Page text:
3.  A woman over 35 who is not portrayed as someone’s mother, but who gets to be in love with a male character her own age.  Bonus points if she’s got some extra pounds on her.  Extra bonus points if she’s the main character.

4.  An “ugly” female character in a movie on the theme of beauty, who is not actually a gorgeous woman wearing thick glasses.  Bonus points if the film doesn’t end with her taking off the glasses, letting down her hair and putting on some makeup to show the audience that she’s a real woman after all.

5.  A senior woman who is not portraying someone’s grandmother.  Or Miss Marple.

6.  A senior, man or woman, who is the main character in a movie that is not about being old.  Bonus points if he or she is a person of color in a movie that’s not about prejudice.

7.  A superhero movie where the main super-protagonist is female, and of color.  Bonus points if she’s the leader of a group of superheroes.

8. Any nerdy character who doesn’t have to stop being nerdy by the end of the film, either by getting the “cool” makeover or by winning the “cool” date.

9.  An Asian character (in an American-made film) who is not super-smart and super-good at school, but has other traits that render him or her a fully developed character.  Bonus points if he or she is the main protagonist and leader.

10.  A female character who is not, and does not end up, in a relationship.

11. A retelling of a myth or fairy tale that does not come from the Western European tradition.

12.  Gay, lesbian and/or transgender character(s) in a movie that is not about being gay, lesbian or transgender.

13. Person(s) with disabilities in a movie that is not about overcoming disabilities.

14.  Last but definitely not least, an Elfquest movie.  That is, a movie based on a comic book series that isn’t about superheroes and which is written and drawn by a woman.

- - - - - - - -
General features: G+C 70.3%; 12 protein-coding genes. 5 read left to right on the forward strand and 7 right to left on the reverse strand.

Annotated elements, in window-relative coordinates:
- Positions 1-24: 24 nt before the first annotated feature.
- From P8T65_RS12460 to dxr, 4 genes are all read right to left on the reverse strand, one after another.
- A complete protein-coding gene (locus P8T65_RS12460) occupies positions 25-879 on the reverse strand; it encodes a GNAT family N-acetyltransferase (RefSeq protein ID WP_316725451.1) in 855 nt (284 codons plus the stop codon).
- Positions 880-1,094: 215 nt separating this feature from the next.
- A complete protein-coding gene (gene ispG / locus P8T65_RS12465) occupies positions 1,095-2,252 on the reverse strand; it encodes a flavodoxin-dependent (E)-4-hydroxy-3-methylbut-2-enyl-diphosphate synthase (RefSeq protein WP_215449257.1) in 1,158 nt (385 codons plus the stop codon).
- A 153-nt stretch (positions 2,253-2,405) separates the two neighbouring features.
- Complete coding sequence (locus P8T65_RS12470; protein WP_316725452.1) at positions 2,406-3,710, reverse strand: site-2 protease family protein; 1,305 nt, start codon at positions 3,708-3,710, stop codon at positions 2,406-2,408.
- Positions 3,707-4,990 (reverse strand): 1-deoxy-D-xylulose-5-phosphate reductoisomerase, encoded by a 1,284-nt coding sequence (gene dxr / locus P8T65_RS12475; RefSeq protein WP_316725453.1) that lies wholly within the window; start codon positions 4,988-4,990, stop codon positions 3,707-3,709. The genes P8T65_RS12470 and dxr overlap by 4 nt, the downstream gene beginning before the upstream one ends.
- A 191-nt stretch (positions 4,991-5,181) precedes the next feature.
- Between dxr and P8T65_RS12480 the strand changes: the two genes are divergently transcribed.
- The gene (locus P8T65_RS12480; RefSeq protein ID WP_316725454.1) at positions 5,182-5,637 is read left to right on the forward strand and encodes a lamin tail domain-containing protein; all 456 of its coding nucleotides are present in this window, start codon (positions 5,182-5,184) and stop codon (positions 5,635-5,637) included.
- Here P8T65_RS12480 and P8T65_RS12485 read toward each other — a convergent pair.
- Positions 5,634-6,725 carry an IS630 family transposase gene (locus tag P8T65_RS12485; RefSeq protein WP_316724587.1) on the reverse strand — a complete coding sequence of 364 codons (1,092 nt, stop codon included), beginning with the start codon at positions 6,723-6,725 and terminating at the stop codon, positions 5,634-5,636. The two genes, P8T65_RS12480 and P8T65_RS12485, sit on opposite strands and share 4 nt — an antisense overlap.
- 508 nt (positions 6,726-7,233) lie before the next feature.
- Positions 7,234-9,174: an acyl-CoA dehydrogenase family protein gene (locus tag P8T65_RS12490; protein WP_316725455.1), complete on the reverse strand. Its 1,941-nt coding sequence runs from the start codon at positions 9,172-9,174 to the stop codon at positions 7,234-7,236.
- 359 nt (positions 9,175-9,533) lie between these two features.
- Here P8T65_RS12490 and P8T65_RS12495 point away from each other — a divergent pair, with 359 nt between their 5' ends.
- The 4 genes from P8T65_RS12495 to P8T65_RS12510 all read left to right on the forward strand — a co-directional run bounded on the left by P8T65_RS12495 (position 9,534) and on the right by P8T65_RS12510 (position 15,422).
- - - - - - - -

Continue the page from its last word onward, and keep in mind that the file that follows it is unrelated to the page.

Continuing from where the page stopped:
So there’s my list. Would anyone like to add anything of their own?

Read everything by Kristen Rosser!

Spiritual Abuse Survivor Blogs Network member, Kristen Rosser (aka KR Wordgazer) blogs at Wordgazer’s Words

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  • Saraquill

    Fewer sequels and remakes. Original stories, please!

  • yulaffin

    There are plenty of stories, books etc that are in the public domain that could be made into movies. Get a good screenwriter to adapt them for today’s audiences.

  • texcee

    Amen! How many more Transformers, Superman, Batman, X-Men/Wolverine and other comic book action hero movies do we need? Can we have movies with actual living human beings in them and not CGI characters? I admit that the movie industry knows that their highest paying audience is teenage boys who want these movies, but the fact is, these movies have to make their money back on opening weekend, because their audience is likely to only see the movie then and not again. On to the next one. I go to only one or two movies a year. I’d rather stay at home and watch an old Cary Grant movie on Netflix.

  • Sequels can be done, but they have to advance the story. Once you’ve made a movie about saving the world (like any superhero movie), it’s kinda hard to follow that. Your only solution is to go in a different direction, similar to how they made a big part of Ironman 3 about Tony Stark’s personal and relationship development.

  • SAO

    All couples are similar in age. No aging heros/stars paired with women young enough to be their daughters or granddaughters.

  • Joi_The_Artist

    Can I recommend Pacific Rim? Mako Mori (the female lead) is physically strong, but not a Trinity type of character. She can beat the white guy lead in a sparring contest, and he’s not only mature enough to “handle it”, but thinks it’s great. She’s Asian, and doesn’t speak English as a first language, yet manages not to be either the wilting flower type or a “dragon lady.” It’s not a perfect movie, but she’s a fantastic character.

  • elanoreirlys

    This post makes me want to write my novels really, really badly. I’ve always wanted my characters to go against Hollywood norms.

  • Suzanne Harper Titkemeyer

    Me too, me too… in fact Kristen’s words encourage me to pick up again on a novel I was writing about a couple in my own age group.

  • That makes me want to see it. Thanks!

  • I hope you both do keep writing!

  • WinstonsMyDog

    I’d like to make an addition to #10

    10. A female character who is not, and does not end up, in a relationship

    or dead

  • Krwo, I have seen the movie and I have to second the recommendation. It is an AWESOME movie. And the fact that it pretty well lives up to all the Super Mecha Anime tropes and does them justice is even better.

    And? Just for bonus points? Mako was raised by a black man who is the leader of the group. He’s a competent badass in his own right, too.